A few weeks ago one of my friends wanted to build an iOS app and I was pretty excited about it because I’ve been wanting to dabble in iOS. To start, I watched the first three lectures of Stanford’s free course on Developing iOS 7 Apps for iPhone and iPad. Unfortunately, school and work kept getting in the way, so we didn’t end up building anything—but it did play a role in inspiring Match 2048.

It’s been a long time coming, but thanks to all the free time I’ve had during Spring Break I’ve finally built my first iOS app!

This time I started off by following the TreeHouse iOS Developmentcourse. I’m currently signed up on the 14 day free trial, and I highly recommend it. My favorite feature is the ability to watch the videos in 2x speed without the speaker’s voice becoming high pitched.

At first Objective-C code looked like a bunch of hieroglyphics, but as with any other language it has it’s own set of semantics. I took my Objective-C notes in my notebook, but I do have my iOS notes in a Google Doc. They’re pretty much useless since I was too busy hacking but you can view them here.

Poké Battle Dex

Yes, I still enjoy playing Pokémon.

There’s a cool website called that lets you play pokemon against other people. To help me look up all the pokémon abilities, stats, and weaknesses; I thought I’d build an app that lists all these details.

There are tons of websites that have this data, but they generally don’t have a great search option and they often include data that I simply don’t care about (like egg moves, etc). Plus, it’d be a nice little project to work on.

At first, I created a script to scrape and using  Python and Beautiful Soup 4. Once I remembered the beauty of open source, I found that pokémon showdown was open sourced.

Because I wanted to build this fast, I decided touse Python. I created in-memory dictionaries from json files to bypass creating tables in a database. This was especially useful because I could quickly organize and edit any data as I wished. For the backend I used Google App Engine and for the frontend I  used Bootstrap to see if it lived up to its reputation. Implementing both was surprisingly super EASY.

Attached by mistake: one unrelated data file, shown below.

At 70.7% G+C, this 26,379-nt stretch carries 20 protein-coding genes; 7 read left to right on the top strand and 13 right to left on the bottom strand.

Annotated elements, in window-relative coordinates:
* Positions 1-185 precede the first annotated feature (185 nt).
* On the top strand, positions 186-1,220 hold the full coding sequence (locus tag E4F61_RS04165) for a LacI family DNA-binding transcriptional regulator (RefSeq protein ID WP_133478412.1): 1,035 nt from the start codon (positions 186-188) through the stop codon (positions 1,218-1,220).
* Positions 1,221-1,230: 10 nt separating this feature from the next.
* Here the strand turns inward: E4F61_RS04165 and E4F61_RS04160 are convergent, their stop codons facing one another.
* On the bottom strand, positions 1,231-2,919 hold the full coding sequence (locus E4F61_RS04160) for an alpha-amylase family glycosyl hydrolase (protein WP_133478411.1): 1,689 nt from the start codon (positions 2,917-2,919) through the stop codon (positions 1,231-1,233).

View the Pokébattle dex on appspot:
View source code on github:

Android Design in Action vs HomeSlice Beta

I’ve spent a good part of my morning watching cartoons videos on the Android Design in Action (ADiA) playlist; and in every single video, I learned how HomeSlice Beta can be improved.

Below are some general and in-depth mental notes that I plan on sharing with the rest of the HomeSlice team.

Onboarding Experience

Creating New Home Screen

Problem: Creating a new home has requires seven fields and joining a new home has six. Many of these fields are redundant eg) Password AND Confirm Password, Home Password AND Confirm Home Password.

Solutions: The onboarding experience should be streamlined. Since we now ask users for their email; it’s pretty safe for us to remove both the usernames and the confirmation fields.

  1. Remove the password field entirely! (Or leave the password optional)
    • How does this work? The underlying theory is that the user wants to get into the app as fast as possible. To achieve this, we generate a password and send it to the user. If they decide to change their password, they can easily do so in the app.
  2. We can create a list of emails for the user to choose from for the email field based on the accounts on the device.
  3. Allow users to sign in with their Facebook, Google Plus, or Twitter accounts (though they will still have to enter a Home Name and Home Password)

With these solutions, we only need at most 3 things: email, home name, and a home password. Simple, right?

Problem: We show our “HomeSlice Help” tutorial after a new user creates or joins a home. In general, ADiA advises against it as it adds another obstacle from getting into the app.